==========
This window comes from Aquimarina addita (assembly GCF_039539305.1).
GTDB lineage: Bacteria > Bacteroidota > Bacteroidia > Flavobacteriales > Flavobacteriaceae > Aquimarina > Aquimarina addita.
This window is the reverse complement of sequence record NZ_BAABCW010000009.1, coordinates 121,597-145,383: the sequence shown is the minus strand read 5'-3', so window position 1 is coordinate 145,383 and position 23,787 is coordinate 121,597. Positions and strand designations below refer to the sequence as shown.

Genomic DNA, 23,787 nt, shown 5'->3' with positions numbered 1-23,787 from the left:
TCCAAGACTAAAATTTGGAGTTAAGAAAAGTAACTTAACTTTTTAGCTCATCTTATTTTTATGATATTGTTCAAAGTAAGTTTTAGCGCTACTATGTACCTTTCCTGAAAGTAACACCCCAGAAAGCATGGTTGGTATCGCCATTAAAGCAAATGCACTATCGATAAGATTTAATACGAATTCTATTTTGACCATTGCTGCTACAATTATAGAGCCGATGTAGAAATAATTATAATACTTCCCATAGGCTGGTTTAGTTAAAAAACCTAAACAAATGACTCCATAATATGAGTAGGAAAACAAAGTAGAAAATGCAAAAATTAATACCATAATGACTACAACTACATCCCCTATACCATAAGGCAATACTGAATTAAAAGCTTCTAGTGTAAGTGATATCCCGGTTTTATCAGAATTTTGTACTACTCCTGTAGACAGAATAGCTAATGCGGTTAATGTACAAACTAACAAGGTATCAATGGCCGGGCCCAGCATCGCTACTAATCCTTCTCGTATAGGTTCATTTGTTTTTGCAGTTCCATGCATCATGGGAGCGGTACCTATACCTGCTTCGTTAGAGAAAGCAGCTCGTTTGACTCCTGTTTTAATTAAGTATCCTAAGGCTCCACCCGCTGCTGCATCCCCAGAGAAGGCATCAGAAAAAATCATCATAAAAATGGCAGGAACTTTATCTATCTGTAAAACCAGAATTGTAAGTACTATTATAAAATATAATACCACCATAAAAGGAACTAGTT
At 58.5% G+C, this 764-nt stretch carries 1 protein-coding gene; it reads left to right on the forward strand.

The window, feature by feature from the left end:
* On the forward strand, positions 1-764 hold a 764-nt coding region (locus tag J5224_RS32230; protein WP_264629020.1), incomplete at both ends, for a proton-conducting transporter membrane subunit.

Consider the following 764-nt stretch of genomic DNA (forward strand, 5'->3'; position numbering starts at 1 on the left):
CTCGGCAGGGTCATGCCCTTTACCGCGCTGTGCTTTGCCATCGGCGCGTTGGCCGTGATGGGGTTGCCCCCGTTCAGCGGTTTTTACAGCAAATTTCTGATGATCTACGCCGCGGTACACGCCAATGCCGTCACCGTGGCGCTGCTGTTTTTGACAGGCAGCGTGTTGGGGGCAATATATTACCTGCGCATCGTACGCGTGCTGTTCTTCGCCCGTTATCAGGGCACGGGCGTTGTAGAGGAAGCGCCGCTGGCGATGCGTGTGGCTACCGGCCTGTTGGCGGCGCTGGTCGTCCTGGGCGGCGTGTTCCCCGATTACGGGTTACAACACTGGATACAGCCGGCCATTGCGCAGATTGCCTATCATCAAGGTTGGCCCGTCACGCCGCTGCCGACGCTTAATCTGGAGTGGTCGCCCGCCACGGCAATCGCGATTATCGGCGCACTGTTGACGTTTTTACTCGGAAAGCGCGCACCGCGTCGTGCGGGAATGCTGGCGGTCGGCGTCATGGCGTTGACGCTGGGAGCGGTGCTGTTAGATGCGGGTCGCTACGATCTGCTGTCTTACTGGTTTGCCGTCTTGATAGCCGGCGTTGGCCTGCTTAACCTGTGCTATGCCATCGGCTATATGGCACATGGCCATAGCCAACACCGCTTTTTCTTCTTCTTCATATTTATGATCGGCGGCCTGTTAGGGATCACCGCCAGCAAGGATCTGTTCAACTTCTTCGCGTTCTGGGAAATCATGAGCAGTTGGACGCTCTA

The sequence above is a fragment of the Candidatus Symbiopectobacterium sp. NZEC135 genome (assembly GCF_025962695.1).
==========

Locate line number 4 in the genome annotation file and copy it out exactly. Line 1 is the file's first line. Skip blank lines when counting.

Genomic DNA, 23,787 nt, shown 5'->3' with positions numbered 1-23,787 from the left: